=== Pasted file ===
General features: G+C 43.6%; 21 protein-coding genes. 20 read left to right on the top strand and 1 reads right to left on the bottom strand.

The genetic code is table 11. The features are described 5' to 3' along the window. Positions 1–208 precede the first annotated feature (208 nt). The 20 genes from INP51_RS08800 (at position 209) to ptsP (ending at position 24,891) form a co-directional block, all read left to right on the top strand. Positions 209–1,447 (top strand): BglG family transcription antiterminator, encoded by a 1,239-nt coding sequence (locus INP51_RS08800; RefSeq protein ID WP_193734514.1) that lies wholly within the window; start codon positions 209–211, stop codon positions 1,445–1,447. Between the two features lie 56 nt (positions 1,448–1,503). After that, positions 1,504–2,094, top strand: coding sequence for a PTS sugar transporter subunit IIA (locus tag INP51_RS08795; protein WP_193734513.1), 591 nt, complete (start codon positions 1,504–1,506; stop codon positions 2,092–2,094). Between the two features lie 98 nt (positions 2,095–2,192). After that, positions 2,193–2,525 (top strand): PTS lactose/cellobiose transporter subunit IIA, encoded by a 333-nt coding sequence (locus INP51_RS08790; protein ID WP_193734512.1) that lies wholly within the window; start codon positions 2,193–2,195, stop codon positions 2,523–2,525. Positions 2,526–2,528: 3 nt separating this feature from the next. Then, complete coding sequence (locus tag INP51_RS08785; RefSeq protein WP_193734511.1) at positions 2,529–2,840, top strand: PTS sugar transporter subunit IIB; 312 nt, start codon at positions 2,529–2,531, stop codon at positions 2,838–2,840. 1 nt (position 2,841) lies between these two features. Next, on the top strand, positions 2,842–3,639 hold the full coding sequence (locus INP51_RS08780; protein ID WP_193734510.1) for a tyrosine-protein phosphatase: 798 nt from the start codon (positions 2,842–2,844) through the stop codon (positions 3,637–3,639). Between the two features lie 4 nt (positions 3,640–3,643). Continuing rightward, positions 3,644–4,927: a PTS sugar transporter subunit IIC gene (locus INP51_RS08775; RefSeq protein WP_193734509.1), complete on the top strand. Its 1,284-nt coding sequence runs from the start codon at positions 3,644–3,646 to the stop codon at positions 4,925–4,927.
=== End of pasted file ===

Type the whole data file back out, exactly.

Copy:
General features: G+C 43.6%; 21 protein-coding genes. 20 read left to right on the top strand and 1 reads right to left on the bottom strand.

The genetic code is table 11. The features are described 5' to 3' along the window. Positions 1–208 precede the first annotated feature (208 nt). The 20 genes from INP51_RS08800 (at position 209) to ptsP (ending at position 24,891) form a co-directional block, all read left to right on the top strand. Positions 209–1,447 (top strand): BglG family transcription antiterminator, encoded by a 1,239-nt coding sequence (locus INP51_RS08800; RefSeq protein ID WP_193734514.1) that lies wholly within the window; start codon positions 209–211, stop codon positions 1,445–1,447. Between the two features lie 56 nt (positions 1,448–1,503). After that, positions 1,504–2,094, top strand: coding sequence for a PTS sugar transporter subunit IIA (locus tag INP51_RS08795; protein WP_193734513.1), 591 nt, complete (start codon positions 1,504–1,506; stop codon positions 2,092–2,094). Between the two features lie 98 nt (positions 2,095–2,192). After that, positions 2,193–2,525 (top strand): PTS lactose/cellobiose transporter subunit IIA, encoded by a 333-nt coding sequence (locus INP51_RS08790; protein ID WP_193734512.1) that lies wholly within the window; start codon positions 2,193–2,195, stop codon positions 2,523–2,525. Positions 2,526–2,528: 3 nt separating this feature from the next. Then, complete coding sequence (locus tag INP51_RS08785; RefSeq protein WP_193734511.1) at positions 2,529–2,840, top strand: PTS sugar transporter subunit IIB; 312 nt, start codon at positions 2,529–2,531, stop codon at positions 2,838–2,840. 1 nt (position 2,841) lies between these two features. Next, on the top strand, positions 2,842–3,639 hold the full coding sequence (locus INP51_RS08780; protein ID WP_193734510.1) for a tyrosine-protein phosphatase: 798 nt from the start codon (positions 2,842–2,844) through the stop codon (positions 3,637–3,639). Between the two features lie 4 nt (positions 3,640–3,643). Continuing rightward, positions 3,644–4,927: a PTS sugar transporter subunit IIC gene (locus INP51_RS08775; RefSeq protein WP_193734509.1), complete on the top strand. Its 1,284-nt coding sequence runs from the start codon at positions 3,644–3,646 to the stop codon at positions 4,925–4,927.